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Managing Director of Jumia Egypt: Egyptians are always eager to try something new

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“The good thing about starting online shopping in Egypt is that Egyptians are always eager to try something new, they’re curious”

 Jeremy Doutte, one of the co-founders and managing directors of online shopping retailer Jumia Egypt, explains the company’s plans and targets (Supplied photo)

Jeremy Doutte, one of the co-founders and managing directors of online
shopping retailer Jumia Egypt, explains the company’s plans and targets
(Supplied photo)

The Daily News Egypt spoke to Jeremy Doutte, one of the co-founders and managing directors of online shopping retailer Jumia Egypt, which has been online for a year. Doutte, who has more than nine years of work experience spanning across various industries including auditing, investment banking and consulting, and two years in the e-commerce industry, started working with Jumia Egypt in October 2012.

 

1)       Can you tell us a bit about Jumia Egypt and the origins of the company?

 

We have just celebrated the first anniversary of Jumia Egypt last week. We’ve been online for one year now, and we now have approximately 150 employees and our revenues are growing around 20 to 30% per month. I’m very happy with the service that we deliver, the customer experience is satisfactory, and the number of returning customers is increasing. The reason why we have come here to Africa, particularly Egypt, can be explained in the theory of Rocket Internet, which owns Jumia. E-commerce is one of the biggest trends in business in the 21st century, and it is very big in the US and in Europe and that’s it, but our belief and our theory is that e-commerce is going to become just as big everywhere else in the world, especially in Africa, South America and Asia. So far, we have raised $1bn dollars. Why? Because we believe that there is a big business trend which is e-commerce that will take over Africa, South America and Asia. The reason we came to Egypt is because we believe that, in Africa, there are two big markets that are relevant and have the potential of being big in e-commerce, and these are Nigeria and Egypt. And even if the political situation in Egypt is not as stable as everyone would hope, we still remain in the market. At the moment, our sales in July are very strong, and have never been as strong as now, because we’re open 24/7. Last Saturday, a lot of shops closed, but we never did, and in a way you can say that the revolution is helping us. Surprisingly, some items like computers and phones picked up last week despite the political events. I was expecting these categories to slow down at that time, but because most shops, like City Stars and everywhere else were closed, we didn’t.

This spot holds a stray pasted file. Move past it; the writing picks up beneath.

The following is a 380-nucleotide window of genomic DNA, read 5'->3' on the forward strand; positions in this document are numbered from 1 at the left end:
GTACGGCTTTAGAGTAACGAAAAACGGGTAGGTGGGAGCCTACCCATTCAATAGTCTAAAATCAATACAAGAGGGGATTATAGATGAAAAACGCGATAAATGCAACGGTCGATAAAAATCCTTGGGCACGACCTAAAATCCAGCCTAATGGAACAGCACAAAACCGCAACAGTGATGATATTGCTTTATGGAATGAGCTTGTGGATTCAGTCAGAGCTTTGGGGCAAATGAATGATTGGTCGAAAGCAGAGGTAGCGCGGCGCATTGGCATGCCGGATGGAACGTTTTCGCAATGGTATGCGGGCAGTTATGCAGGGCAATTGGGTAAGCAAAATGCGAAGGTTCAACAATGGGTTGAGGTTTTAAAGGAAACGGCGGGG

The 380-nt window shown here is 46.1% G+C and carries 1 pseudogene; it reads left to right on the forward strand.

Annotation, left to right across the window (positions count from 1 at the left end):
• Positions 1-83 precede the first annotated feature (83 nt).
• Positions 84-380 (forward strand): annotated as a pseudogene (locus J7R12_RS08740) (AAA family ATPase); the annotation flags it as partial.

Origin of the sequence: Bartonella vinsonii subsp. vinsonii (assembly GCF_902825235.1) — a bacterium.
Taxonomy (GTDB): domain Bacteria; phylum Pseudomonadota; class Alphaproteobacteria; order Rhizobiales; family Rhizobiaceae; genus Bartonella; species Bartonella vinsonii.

2)       You mentioned that Jumia and Jumia Egypt are part of the theory of Rocket Internet. What is Rocket Internet exactly?

 

Rocket Internet includes both an investor and an incubator. An incubator is basically where you place the venture in a small, comfortable environment and you give it everything it needs to succeed. They provide the venture with the website, the name, which will attract many to my business just because I am Rocket Internet. If it were just “Jumia Egypt” without it, it would have been very hard. They also provide me with the knowledge I need to know about e-commerce; so the money, skills and knowledge transfer provided is amazing.

 

3)       So far, Jumia Egypt has established itself as the place for online fashion. Are there any other products being sold?

 

We have everything, including computers, gaming, housing, services like travel, and many more. We also have a huge initiative coming soon that I cannot share yet, because my competitors will always want to know about them.

 

4)       What about your target market?